The Karnataka government has declared over 200 taluks as drought-hit, with the monsoon having been deficient right through the State. This is likely to lead to an influx from rural areas into cities, particularly Bengaluru. While the annual Periodic Labour Force Survey refers to a higher level of employment in rural than urban areas between July 2022 and June 2023, probably a lingering effect of the reverse migration that took place in 2020 and perhaps 2021, this trend may not last.
Large cities, Bengaluru included, are likely to see a big population increase. This brings into the fore the rural-urban gap, which is acute in Karnataka; according to Economic Survey 2022-23, Bengaluru Urban district contributes 35.6 per cent of GSDP at current prices.
Per capita disparities
In per capita income terms, Bengaluru Urban’s ₹6.2 lakh is six times that of the poorest, Kalburagi, at ₹1.2 lakh and twice the State’s per capita income of ₹3 lakh. That the imbalance is pronounced is also borne out by the fact that the per capita income of Bengaluru Rural, the fifth richest district (in per capita terms), has a per capita income of ₹3.2 lakh, or half that of Bengaluru Urban. The rural economy is unable to generate incomes; the State Survey says that Belagavi district was a leading contributor to the primary sector in FY22; yet its per capita income at ₹1.37 lakh places it at 27 among 30 districts.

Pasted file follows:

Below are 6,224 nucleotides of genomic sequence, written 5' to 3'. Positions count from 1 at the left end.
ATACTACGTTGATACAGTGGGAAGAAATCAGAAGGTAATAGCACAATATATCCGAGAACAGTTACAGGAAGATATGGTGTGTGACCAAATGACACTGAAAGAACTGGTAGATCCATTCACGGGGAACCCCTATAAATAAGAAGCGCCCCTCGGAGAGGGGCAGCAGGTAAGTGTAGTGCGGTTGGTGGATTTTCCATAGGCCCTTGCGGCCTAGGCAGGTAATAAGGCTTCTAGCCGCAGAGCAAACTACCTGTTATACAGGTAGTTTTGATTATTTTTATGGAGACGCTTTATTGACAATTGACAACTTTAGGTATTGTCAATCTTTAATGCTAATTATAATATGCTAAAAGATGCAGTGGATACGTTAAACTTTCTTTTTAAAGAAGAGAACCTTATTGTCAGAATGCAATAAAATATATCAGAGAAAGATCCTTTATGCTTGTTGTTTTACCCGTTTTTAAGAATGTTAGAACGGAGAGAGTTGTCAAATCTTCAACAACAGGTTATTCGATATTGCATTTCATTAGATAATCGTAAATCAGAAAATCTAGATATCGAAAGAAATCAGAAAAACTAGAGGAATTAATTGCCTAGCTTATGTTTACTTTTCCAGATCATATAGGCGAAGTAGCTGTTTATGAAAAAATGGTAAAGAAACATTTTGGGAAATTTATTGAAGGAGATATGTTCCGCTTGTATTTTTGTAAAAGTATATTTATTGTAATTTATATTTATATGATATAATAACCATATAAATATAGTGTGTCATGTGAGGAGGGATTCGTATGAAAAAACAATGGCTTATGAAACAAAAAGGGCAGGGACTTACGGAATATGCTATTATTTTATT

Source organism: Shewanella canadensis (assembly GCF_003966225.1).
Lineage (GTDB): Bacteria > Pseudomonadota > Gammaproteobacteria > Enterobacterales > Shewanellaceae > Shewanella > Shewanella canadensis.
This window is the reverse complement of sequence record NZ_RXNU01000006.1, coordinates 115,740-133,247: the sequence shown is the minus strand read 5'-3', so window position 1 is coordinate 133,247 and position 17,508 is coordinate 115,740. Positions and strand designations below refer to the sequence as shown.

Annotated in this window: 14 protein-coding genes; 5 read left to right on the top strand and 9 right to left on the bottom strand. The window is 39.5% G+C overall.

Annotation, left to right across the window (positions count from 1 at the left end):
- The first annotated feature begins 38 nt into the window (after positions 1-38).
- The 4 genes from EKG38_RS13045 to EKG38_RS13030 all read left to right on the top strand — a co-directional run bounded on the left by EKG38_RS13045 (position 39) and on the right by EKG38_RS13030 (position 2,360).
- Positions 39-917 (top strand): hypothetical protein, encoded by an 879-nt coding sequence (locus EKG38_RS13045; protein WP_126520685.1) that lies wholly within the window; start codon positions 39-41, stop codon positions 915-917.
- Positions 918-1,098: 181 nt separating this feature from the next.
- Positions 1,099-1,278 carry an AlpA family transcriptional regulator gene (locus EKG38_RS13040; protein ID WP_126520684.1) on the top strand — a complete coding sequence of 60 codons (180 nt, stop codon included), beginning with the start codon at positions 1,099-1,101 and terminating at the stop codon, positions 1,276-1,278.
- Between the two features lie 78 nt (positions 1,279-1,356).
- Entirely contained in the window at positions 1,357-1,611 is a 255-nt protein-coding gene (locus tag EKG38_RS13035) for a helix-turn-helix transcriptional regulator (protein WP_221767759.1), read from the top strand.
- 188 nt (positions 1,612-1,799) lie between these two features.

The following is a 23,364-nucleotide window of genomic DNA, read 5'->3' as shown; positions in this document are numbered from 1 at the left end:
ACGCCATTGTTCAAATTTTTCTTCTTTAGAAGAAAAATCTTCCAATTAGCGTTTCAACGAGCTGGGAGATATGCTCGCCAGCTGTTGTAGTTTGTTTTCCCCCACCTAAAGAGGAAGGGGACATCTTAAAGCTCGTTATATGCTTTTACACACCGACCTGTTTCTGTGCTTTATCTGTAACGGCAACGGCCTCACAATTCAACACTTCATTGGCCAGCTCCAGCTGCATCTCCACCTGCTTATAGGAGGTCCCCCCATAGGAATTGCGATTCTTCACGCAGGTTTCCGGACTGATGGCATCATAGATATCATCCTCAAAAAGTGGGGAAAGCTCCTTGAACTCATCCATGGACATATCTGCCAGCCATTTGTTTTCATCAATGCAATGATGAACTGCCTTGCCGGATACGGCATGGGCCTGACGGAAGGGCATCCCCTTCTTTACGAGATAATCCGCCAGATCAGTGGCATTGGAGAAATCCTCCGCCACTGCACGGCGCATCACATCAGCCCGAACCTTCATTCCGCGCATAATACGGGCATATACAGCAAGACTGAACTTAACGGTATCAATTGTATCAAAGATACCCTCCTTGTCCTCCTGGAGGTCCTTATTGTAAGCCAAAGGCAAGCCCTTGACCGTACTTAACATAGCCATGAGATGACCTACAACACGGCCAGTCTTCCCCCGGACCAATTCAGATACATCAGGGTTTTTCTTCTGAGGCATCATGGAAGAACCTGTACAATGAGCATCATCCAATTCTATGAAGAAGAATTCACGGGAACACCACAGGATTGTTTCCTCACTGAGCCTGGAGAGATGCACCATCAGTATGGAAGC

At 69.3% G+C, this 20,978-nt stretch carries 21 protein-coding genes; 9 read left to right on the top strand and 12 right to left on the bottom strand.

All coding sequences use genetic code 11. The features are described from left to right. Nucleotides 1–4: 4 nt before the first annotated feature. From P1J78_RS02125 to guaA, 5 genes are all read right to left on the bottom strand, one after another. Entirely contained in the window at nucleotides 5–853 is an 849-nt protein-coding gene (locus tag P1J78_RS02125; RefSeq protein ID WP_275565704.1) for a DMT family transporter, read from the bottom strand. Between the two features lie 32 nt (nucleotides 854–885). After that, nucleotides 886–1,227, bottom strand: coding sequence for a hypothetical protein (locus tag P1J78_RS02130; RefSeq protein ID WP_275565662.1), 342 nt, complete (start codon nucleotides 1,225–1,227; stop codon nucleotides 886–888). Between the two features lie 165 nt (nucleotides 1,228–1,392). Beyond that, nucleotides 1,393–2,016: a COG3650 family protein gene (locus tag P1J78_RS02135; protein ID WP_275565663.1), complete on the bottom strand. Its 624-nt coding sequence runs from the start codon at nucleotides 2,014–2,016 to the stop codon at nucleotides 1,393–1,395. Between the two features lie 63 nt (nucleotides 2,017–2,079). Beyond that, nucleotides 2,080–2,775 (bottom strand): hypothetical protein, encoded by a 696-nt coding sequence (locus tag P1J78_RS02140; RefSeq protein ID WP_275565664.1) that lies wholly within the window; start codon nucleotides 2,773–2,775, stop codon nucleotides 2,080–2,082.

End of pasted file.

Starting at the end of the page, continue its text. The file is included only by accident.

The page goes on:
Karnataka lacks a robust manufacturing sector spread across smaller towns, in contrast to Tamil Nadu. This would have absorbed the rural workforce by offering jobs aligned to their skills. IT sector is not that inclusive. A city is also a magnet for the socio-economic amenities and the cultural goods it provides. A drought brings into relief a very skewed development model.